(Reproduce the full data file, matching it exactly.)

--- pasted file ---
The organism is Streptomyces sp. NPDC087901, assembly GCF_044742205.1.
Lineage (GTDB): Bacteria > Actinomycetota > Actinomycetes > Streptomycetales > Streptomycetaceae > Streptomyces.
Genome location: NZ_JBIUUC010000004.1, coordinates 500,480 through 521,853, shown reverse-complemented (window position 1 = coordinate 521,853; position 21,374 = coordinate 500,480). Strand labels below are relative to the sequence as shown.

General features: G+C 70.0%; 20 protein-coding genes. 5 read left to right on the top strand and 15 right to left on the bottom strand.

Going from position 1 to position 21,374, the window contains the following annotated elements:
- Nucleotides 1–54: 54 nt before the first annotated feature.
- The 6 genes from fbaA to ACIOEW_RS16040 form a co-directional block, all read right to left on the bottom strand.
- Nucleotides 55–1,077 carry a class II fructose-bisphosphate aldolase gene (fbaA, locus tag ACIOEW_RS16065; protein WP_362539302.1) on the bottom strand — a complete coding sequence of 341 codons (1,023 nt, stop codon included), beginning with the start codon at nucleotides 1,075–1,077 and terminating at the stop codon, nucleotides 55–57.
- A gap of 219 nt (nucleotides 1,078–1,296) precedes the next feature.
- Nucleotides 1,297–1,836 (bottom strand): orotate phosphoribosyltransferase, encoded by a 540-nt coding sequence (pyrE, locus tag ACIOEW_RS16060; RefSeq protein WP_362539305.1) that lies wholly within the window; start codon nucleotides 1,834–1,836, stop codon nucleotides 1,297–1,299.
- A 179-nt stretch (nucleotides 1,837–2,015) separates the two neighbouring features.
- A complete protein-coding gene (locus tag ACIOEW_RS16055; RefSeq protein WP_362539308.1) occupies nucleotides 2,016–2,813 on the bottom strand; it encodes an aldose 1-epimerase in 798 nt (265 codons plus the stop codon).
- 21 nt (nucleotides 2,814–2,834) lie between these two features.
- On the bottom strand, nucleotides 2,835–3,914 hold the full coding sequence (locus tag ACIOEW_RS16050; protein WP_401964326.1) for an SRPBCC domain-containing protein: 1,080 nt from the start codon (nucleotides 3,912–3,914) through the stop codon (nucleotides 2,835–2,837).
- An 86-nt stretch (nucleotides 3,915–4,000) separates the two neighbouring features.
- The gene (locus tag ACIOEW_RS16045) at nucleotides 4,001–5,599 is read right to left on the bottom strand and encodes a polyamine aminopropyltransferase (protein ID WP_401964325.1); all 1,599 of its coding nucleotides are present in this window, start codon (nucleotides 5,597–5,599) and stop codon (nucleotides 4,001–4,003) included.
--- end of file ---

The organism is Streptomyces sp. NPDC087901, assembly GCF_044742205.1.
Lineage (GTDB): Bacteria > Actinomycetota > Actinomycetes > Streptomycetales > Streptomycetaceae > Streptomyces.
Genome location: NZ_JBIUUC010000004.1, coordinates 500,480 through 521,853, shown reverse-complemented (window position 1 = coordinate 521,853; position 21,374 = coordinate 500,480). Strand labels below are relative to the sequence as shown.

General features: G+C 70.0%; 20 protein-coding genes. 5 read left to right on the top strand and 15 right to left on the bottom strand.

Going from position 1 to position 21,374, the window contains the following annotated elements:
- Nucleotides 1–54: 54 nt before the first annotated feature.
- The 6 genes from fbaA to ACIOEW_RS16040 form a co-directional block, all read right to left on the bottom strand.
- Nucleotides 55–1,077 carry a class II fructose-bisphosphate aldolase gene (fbaA, locus tag ACIOEW_RS16065; protein WP_362539302.1) on the bottom strand — a complete coding sequence of 341 codons (1,023 nt, stop codon included), beginning with the start codon at nucleotides 1,075–1,077 and terminating at the stop codon, nucleotides 55–57.
- A gap of 219 nt (nucleotides 1,078–1,296) precedes the next feature.
- Nucleotides 1,297–1,836 (bottom strand): orotate phosphoribosyltransferase, encoded by a 540-nt coding sequence (pyrE, locus tag ACIOEW_RS16060; RefSeq protein WP_362539305.1) that lies wholly within the window; start codon nucleotides 1,834–1,836, stop codon nucleotides 1,297–1,299.
- A 179-nt stretch (nucleotides 1,837–2,015) separates the two neighbouring features.
- A complete protein-coding gene (locus tag ACIOEW_RS16055; RefSeq protein WP_362539308.1) occupies nucleotides 2,016–2,813 on the bottom strand; it encodes an aldose 1-epimerase in 798 nt (265 codons plus the stop codon).
- 21 nt (nucleotides 2,814–2,834) lie between these two features.
- On the bottom strand, nucleotides 2,835–3,914 hold the full coding sequence (locus tag ACIOEW_RS16050; protein WP_401964326.1) for an SRPBCC domain-containing protein: 1,080 nt from the start codon (nucleotides 3,912–3,914) through the stop codon (nucleotides 2,835–2,837).
- An 86-nt stretch (nucleotides 3,915–4,000) separates the two neighbouring features.
- The gene (locus tag ACIOEW_RS16045) at nucleotides 4,001–5,599 is read right to left on the bottom strand and encodes a polyamine aminopropyltransferase (protein ID WP_401964325.1); all 1,599 of its coding nucleotides are present in this window, start codon (nucleotides 5,597–5,599) and stop codon (nucleotides 4,001–4,003) included.